Anvil Rollover Clouds

Anvil rollover clouds, considered the slang for Cumululiform Anvil clouds, are some of the interesting cloud formations you see on the sky. But what makes these clouds fascinating? How does the anvil rollover cloud differ from the other varieties of clouds? What kind of weather does it bring? Read further to learn the answers.

Anvil rollover clouds are special cloud formations that have distinctive globular projections attached to the bottom of anvil clouds. They are visible on the area where the anvil cloud spreads against the direction of the wind due to extremely strong thunderstorm updraft. Although anvil clouds are often associated with mammatus clouds, the anvil rollover cloud is not a mammatus cloud. Mammatus clouds are characterized by hanging pouch-like formations due to sinking air while anvil rollover clouds are distinguished by their rollover cloud formations caused by strong updrafts.

What do Anvil Rollover Clouds Look Like?

Anvil rollover clouds resemble cumulus clouds but with fibrous appearance. Because of the intense thunderstorm updraft, they may appear like bumpy projections on the edges and base of anvil clouds. When you see anvil rollover cloud formations developing alongside large cumulonimbus clouds, it signifies high winds, heavy rainfall, thunder and lightning.

How is Anvil Rollover Clouds Formed?

Anvil rollover clouds are formed by the rapidly spreading thunderstorm updraft. To fully understand anvil rollover cloud formation, let’s first consider how anvil clouds develop. The anvil cloud is an accessory cloud found on top of a cumulonimbus cloud. It develops when the rising warm air (or updraft) expands horizontally as a result of temperature inversion at the base of the stratosphere which prevents the updraft from rising farther. When thunderstorm updraft is extremely strong, it rapidly and steeply spreads horizontally against the wind flow resulting to the formation of anvil rollover clouds.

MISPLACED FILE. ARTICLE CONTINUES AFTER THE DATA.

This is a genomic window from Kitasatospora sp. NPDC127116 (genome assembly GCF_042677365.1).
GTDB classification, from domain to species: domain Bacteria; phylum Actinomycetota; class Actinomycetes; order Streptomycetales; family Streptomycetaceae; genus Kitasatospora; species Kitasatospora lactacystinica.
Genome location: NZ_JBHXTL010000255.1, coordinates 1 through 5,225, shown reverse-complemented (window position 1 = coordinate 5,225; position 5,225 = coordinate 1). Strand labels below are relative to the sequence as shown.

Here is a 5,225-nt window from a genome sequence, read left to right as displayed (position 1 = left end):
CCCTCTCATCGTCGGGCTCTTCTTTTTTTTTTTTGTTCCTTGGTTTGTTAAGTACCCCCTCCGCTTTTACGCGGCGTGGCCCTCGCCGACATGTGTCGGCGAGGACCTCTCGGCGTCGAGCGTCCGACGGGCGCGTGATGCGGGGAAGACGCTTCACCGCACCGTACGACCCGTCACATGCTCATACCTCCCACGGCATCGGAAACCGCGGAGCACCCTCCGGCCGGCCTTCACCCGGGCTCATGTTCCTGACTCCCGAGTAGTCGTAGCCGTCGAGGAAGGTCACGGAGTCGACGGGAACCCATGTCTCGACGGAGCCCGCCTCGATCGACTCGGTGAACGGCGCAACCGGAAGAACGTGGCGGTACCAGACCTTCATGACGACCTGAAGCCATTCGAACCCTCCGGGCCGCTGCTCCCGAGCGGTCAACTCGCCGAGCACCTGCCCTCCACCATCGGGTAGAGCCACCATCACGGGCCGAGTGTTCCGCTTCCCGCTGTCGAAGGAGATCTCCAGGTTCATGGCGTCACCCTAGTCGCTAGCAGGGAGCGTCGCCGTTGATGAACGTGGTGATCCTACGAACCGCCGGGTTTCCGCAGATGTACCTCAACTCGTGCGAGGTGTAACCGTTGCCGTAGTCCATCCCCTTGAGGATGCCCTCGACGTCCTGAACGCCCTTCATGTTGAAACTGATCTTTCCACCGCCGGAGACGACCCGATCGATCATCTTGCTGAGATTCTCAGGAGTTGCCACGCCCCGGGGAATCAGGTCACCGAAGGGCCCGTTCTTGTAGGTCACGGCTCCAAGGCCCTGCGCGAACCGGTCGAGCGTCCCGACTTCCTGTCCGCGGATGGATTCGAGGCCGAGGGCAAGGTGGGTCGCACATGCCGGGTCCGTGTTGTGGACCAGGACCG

At What height are Anvil Rollover Clouds found?

Anvil rollover clouds develop at the tropopause, the boundary region between the troposphere and the stratosphere. The height of the tropopause depends on several factors like season, latitude and whether it is daytime or nighttime. In tropical countries, the tropopause is found about 65,000 feet above the ground, and at 23,000 feet from the surface in polar regions. It is found approximately 50,000 feet up in the atmosphere in Mid-latitude regions. As a general rule, when anvil rollover clouds develop at higher altitudes, they signify severe weather conditions. This is especially true when you notice anvil rollover clouds in the sky which appear due to very strong thunderstorm updraft.

How common are Anvil Rollover Clouds?

Anvil rollover clouds are common sightings whenever there is an upcoming strong thunderstorm during the summer and spring times. They are often visible along gust front lines in mountainous or coastal regions and occur all over the world.

So when you see anvil rollover clouds in the sky, be prepared as heavy rainfall or thunderstorm is fast-approaching.

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